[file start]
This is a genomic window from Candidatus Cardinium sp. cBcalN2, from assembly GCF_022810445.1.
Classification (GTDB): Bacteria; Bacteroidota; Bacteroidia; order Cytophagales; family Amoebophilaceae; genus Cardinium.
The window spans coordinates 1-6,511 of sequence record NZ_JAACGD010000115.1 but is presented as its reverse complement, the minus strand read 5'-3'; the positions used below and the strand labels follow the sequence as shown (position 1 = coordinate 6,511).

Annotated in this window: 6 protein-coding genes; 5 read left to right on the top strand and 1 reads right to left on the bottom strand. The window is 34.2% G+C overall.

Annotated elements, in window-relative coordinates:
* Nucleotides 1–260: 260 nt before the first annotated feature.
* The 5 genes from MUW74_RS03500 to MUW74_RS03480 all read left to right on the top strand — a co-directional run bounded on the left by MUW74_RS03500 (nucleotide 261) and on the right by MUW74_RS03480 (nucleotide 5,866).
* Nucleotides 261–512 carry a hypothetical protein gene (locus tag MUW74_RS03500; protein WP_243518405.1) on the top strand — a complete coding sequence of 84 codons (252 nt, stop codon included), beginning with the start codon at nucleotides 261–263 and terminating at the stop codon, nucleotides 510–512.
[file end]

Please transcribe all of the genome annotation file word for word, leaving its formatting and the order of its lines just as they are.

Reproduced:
This is a genomic window from Candidatus Cardinium sp. cBcalN2, from assembly GCF_022810445.1.
Classification (GTDB): Bacteria; Bacteroidota; Bacteroidia; order Cytophagales; family Amoebophilaceae; genus Cardinium.
The window spans coordinates 1-6,511 of sequence record NZ_JAACGD010000115.1 but is presented as its reverse complement, the minus strand read 5'-3'; the positions used below and the strand labels follow the sequence as shown (position 1 = coordinate 6,511).

Annotated in this window: 6 protein-coding genes; 5 read left to right on the top strand and 1 reads right to left on the bottom strand. The window is 34.2% G+C overall.

Annotated elements, in window-relative coordinates:
* Nucleotides 1–260: 260 nt before the first annotated feature.
* The 5 genes from MUW74_RS03500 to MUW74_RS03480 all read left to right on the top strand — a co-directional run bounded on the left by MUW74_RS03500 (nucleotide 261) and on the right by MUW74_RS03480 (nucleotide 5,866).
* Nucleotides 261–512 carry a hypothetical protein gene (locus tag MUW74_RS03500; protein WP_243518405.1) on the top strand — a complete coding sequence of 84 codons (252 nt, stop codon included), beginning with the start codon at nucleotides 261–263 and terminating at the stop codon, nucleotides 510–512.